And we don't want our healthcare personnel to become housing experts. We want to be able to partner with them and allow them to make some direct connections for that person who has housing needs.

As I came into this role, people said, “Well, he's not a housing professional. He came out of healthcare.” But it's actually a very natural transition for me, once you start to broaden your understanding of what it means to be healthy. From that point of view, it makes a lot of sense that somebody in healthcare would want to come in and work in housing and homeless services.

How are you approaching your role leading the Joint Office? What's your vision for the office?

I envision a Joint Office that is really working collaboratively with City leaders, County leaders and community leaders — and working together around a unified strategy. 

Just in the last couple of months, we've seen some great alignment. Our new County Chair [Jessica Vega Pederson] has really declared her priorities and her direction, and I'm here to support that.

So, for example, she's teed up a major initiative called Housing Multnomah Now, and we're going to work on that in the context of the Governor's call to action around Oregon All In.

We have the Supportive Housing Services Measure, which we continue to implement. I want to make sure that we're deploying those dollars effectively and in the right places to have an impact on our community.

Can you talk more about why collaboration is important to this work?

Dan Field spoke at a press conference announcing his hire on April 5, 2023.
It all starts with the individual. If you put somebody at the center of your work and you recognize them as a holistic person with many complex needs, it then becomes really difficult to step back and say, “I'm only here for your housing needs. I'm only here for your health care needs. I'm only here to help you with your substance use disorder.” You just can't do that any longer once you start to see somebody as a whole person.

So that means it's up to us, who are surrounding that person, to work together differently. We’ve got to challenge ourselves to work differently and to look across funding lines, organizational lines and other lines that divide us. We've got to look across those and ask, “How do we serve this individual more flexibly, more holistically, in a really integrated fashion?” So that it’s not incumbent on the individual to go knock on the housing door, go knock on the healthcare door, go knock on the criminal justice door. It's incumbent on us to create a door where that person can walk through and we'll be there to support them.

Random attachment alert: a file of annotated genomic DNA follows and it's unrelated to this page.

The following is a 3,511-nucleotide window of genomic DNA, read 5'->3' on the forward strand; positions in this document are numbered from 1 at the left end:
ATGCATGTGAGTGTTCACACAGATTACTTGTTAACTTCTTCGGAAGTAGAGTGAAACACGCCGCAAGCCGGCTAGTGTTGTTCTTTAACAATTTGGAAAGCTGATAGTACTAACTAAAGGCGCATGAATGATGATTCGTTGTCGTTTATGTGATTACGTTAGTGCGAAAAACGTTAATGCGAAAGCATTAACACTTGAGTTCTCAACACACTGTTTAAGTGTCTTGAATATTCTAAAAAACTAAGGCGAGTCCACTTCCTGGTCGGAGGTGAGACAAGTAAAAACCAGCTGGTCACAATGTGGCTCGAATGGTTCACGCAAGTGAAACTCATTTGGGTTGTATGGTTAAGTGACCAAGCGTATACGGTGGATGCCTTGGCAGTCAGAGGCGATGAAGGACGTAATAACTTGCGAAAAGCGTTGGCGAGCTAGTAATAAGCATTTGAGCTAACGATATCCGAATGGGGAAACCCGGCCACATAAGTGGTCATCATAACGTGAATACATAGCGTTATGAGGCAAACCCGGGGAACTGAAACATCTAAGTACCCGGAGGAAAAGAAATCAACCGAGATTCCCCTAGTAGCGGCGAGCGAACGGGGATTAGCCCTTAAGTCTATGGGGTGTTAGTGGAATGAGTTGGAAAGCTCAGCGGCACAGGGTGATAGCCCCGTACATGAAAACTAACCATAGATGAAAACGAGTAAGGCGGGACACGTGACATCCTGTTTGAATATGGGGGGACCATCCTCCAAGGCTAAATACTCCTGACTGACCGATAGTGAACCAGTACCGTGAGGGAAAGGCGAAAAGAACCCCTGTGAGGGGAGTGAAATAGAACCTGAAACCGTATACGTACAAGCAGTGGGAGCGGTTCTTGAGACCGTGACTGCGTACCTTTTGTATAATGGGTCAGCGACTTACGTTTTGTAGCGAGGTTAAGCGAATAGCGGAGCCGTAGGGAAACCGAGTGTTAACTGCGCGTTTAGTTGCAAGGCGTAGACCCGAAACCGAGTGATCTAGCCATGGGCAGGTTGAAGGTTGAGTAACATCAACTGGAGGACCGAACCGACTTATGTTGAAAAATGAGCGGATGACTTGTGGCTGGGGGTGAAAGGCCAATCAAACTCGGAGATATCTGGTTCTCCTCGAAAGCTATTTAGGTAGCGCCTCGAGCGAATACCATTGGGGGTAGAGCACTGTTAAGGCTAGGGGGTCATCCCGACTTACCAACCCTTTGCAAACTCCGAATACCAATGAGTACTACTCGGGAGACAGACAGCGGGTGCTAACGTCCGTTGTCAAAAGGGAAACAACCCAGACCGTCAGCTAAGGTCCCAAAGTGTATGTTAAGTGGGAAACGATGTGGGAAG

Equity and inclusion are key values for the Joint Office and Multnomah County. How does equity fit into your work and your vision for the Joint Office?

I've been very pleased to arrive here and see the office’s longstanding emphasis on equity. I will tell you that one of the the bittersweet moments of leaving my former job was I was really leaning in on some equity work there. The organization I left is getting ready to start up a Center for Black Health and Wellness, and it was hard for me to leave before the doors actually opened. I'm rooting for my former colleagues to get that up and running, and I will support them from Multnomah County to get that done. But that gives you a sense of the energy that I bring to this work.

We know communities of color are disproportionately impacted by housing insecurity, and that means our efforts to address it have to be disproportionately focused on those same vulnerable communities.

You can't do the same thing for everybody and expect the same outcome. I think the culture here at Multnomah County is very supportive of that type of approach to our work. And I was pleased to find that when I got here.

What do you do in your (limited) free time? What do you like to do for fun?

I've lived in Portland off and on for 43 years. I came to Oregon when I was 17 years old. I love this community. And I'm here for the reason that many of us are here — I love the outdoors, and every weekend finds me hiking somewhere: Tryon Creek, Forest Park, the Gorge. I love to ski. I love to run.

I am a late adopter — with technology in particular. But we, my wife and I, were late adopters during the pandemic, and I mean that literally. We adopted a rescue dog and we waited until the pandemic was at the very end. So we have an eight-month-old puppy. I’d like to say we're training her, but the reality is she's training us. At my ripe old age, I'm learning how to behave a bit differently around a puppy.

Hear more of this conversation in a special episode of "Out of the Streets of Portland," a podcast by the Joint Office of Homeless Services

Interview with JOHS Director Dan Field